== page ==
The second half of our walk around Atwater Village was along a rehabilitated section of the Los Angeles River (also known as the LA River). The river runs about 50 miles through Los Angeles County from the San Fernando Valley to Long Beach.
In 1769, the Spanish, who at the time controlled Mexico, sent a contingent of explorers to Alta California to settle the area. Upon discovering the river, they named it El Río de Nuestra Señora La Reina de Los Ángeles de Porciúncula, or, The River of Our Lady Queen of the Angels of Porciuncula.
And so the city of Los Angeles was founded on the banks of this river.
Because of severe flooding and changing direction on a whim, in the 1930s the U.S. Army Corps of Engineers made the decision to constrain the flow of the river with concrete.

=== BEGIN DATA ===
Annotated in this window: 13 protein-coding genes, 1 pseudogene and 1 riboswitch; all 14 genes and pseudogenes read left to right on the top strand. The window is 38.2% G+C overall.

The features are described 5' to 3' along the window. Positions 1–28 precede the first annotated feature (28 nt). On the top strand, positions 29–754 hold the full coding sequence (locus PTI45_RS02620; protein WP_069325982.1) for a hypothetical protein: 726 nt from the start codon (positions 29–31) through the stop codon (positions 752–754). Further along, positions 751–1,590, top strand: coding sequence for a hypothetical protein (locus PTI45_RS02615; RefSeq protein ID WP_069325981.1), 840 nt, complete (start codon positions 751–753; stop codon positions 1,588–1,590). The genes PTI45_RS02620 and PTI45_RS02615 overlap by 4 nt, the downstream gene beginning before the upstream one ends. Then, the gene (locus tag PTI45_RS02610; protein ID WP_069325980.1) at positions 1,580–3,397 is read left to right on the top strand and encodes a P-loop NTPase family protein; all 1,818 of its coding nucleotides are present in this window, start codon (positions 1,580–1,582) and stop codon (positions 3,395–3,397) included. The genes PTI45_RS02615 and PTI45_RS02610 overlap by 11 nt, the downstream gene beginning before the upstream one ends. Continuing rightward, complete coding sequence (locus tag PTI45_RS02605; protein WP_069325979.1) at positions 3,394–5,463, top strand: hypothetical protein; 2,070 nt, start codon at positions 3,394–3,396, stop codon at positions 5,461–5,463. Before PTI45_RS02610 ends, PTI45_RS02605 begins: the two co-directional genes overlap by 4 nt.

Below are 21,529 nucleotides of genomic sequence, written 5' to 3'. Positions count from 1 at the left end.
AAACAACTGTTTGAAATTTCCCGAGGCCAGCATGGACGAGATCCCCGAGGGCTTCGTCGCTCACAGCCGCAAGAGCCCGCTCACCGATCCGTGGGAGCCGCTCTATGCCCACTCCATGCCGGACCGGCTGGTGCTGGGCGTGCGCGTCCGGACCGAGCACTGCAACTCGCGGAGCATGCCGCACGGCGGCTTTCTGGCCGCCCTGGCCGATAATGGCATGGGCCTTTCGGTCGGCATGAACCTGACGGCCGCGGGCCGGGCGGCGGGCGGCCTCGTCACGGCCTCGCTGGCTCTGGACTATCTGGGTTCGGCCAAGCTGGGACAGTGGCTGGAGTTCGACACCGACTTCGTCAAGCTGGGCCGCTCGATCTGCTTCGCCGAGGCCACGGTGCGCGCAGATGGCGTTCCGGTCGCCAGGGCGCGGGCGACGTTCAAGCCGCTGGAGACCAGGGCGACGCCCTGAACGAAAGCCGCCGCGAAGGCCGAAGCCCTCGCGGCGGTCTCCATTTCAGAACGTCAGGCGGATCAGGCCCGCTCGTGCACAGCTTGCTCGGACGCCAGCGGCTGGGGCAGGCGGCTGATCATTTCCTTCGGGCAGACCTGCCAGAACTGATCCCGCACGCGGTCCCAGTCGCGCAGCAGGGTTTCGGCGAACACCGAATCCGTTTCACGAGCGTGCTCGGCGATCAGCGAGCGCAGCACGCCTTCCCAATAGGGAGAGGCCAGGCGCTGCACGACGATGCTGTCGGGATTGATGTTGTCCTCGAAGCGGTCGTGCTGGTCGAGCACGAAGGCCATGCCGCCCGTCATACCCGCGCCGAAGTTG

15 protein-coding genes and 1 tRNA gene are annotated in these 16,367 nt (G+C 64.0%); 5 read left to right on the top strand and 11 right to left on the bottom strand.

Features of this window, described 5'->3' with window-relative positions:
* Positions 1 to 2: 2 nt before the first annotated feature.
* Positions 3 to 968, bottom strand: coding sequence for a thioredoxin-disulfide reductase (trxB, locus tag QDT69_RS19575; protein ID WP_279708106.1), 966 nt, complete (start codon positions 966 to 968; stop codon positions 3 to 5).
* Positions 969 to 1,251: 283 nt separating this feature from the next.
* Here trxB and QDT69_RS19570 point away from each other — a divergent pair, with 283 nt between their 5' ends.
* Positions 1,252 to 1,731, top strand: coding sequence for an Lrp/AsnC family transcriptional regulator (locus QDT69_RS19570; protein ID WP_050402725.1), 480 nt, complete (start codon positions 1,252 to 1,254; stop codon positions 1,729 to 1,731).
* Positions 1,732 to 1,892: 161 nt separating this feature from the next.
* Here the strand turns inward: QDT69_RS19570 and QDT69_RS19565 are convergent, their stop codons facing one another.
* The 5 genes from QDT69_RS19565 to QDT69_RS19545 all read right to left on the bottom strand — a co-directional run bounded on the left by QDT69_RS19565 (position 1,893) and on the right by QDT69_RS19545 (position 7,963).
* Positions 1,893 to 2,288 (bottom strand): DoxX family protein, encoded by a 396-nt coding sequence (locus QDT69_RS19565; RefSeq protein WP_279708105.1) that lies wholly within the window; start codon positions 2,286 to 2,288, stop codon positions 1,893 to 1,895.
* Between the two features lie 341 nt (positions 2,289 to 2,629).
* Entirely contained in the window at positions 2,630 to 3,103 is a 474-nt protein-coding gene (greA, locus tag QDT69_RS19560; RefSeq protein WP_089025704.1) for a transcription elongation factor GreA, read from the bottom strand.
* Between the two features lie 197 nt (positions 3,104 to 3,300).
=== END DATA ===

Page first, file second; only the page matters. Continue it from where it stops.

Over the decades there has been much interest in returning the river to its natural form. That can never happen but there are a lot of ways the situation can be improved and provide a habitat for native animals, birds and plants.
We are beginning to see some of this recovery already.
The city council is even looking into instituting duck boat (land and water vehicle) tours in the downtown area which would highlight historic bridges and neighborhoods.
I am in favor of that idea. The Los Angeles River is important to our city and although it will never be a Thames or a Seine, it should be appreciated for what it is—a vital part of our development and ecosystem.
More photos. Click on any image below to start the slideshow.
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